“Intuitive, simple to use, and donning a modern design that comes up just short of Microsoft Office.” That’s the nutshell description of LibreOffice taken from our list of top MS Office alternatives, and it illustrates exactly why you should be at least curious about the open source software.
More so as The Document Foundation, its governing independent organization, has upgraded LibreOffice to version 4.4, the ninth major release in the suite’s fairly short four years and four months history.
It’s worth pointing out a firm six-month revamp schedule has been instated in 2013, so it’s no big surprise 4.4 bows today. But that doesn’t mean you’re looking at minor tweaks and bumps, launched because a calendar said so.
Not in the slightest, with a “significant number of design and user experience improvements” touted. The UI is prettier than ever, and brimming with advanced functionality, including OpenGL transition support in Windows.
For OS X users, the Sifr monochrome icon theme inaugurated in version 4.2 has been “extended” and made the default choice. The Sidebar is smoother than before and enabled off the bat in Writer, Calc and Draw applications.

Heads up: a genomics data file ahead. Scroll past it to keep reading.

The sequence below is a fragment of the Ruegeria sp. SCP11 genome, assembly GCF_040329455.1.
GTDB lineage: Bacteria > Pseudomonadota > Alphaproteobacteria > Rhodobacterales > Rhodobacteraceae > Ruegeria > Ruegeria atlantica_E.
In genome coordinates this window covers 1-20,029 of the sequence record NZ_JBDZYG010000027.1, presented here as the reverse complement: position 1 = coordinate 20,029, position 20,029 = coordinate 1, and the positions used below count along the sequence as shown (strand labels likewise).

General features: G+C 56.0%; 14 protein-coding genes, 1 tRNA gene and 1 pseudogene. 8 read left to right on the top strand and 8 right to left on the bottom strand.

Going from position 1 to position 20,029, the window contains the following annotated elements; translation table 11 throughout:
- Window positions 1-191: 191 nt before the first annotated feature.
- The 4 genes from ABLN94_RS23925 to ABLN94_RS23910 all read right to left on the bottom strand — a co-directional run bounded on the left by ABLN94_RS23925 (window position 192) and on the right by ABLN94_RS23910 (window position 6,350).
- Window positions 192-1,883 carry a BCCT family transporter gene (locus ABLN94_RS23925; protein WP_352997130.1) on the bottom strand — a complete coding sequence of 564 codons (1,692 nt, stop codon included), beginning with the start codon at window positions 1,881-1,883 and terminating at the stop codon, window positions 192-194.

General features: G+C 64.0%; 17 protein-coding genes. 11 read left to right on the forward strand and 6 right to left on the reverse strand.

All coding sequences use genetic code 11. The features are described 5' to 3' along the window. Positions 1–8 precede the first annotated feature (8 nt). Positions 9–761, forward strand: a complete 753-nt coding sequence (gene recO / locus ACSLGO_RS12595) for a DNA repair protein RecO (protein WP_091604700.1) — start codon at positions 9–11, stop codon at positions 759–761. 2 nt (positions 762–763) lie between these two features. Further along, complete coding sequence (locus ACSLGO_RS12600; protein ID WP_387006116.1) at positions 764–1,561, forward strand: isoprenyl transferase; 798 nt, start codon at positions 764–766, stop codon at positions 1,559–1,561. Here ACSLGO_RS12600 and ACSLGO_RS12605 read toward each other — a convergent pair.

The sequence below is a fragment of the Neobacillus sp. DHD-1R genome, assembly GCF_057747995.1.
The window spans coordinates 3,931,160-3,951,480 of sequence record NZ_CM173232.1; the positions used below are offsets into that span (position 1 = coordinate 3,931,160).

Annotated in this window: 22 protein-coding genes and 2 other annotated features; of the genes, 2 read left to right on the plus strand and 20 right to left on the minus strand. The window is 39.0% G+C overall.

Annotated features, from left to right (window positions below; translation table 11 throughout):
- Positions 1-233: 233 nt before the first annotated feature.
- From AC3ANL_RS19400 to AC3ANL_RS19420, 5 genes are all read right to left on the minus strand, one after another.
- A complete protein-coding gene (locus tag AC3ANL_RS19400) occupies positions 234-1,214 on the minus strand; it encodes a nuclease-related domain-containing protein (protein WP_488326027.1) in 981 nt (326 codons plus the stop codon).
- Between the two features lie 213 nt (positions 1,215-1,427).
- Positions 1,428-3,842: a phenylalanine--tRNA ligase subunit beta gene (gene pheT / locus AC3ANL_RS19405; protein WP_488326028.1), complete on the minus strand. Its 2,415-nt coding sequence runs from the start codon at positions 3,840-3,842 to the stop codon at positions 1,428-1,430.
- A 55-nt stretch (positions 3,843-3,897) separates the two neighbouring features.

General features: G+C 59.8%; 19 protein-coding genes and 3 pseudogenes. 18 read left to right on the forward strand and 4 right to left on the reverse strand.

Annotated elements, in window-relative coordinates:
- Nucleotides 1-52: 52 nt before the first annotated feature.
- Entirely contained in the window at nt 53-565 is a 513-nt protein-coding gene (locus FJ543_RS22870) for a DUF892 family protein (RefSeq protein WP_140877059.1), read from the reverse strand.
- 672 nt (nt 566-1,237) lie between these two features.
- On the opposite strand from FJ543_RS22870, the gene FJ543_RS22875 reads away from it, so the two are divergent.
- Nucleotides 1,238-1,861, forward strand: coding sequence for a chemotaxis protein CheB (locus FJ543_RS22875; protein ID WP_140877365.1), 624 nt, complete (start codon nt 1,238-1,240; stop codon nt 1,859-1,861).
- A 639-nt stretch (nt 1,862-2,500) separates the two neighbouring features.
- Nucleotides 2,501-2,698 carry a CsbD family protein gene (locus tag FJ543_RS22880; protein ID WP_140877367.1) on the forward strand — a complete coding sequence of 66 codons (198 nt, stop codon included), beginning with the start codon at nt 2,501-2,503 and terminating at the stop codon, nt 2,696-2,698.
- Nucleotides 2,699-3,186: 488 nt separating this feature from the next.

The Document Foundation has tried its best to bring LibreOffice closer to its higher-profile rivals too, by adding new import filters for Adobe Pagemaker, MacDraw and MacDraw II and activating the ability to digitally sign PDFs during exports.
Two fresh fonts, called Caladea and Carlito, are brought to the table to replace Calibri and Cambria and exterminate bugs when opening OOXML files. The menu bars are all redesigned, status bars and rulers are handier, the Color Selector supports various palettes, and media capabilities are expanded in Windows, OS X and Linux.
In a word, this is massive. And it may just make LibreOffice the sleekest, smoothest, coolest open source Microsoft Office contender.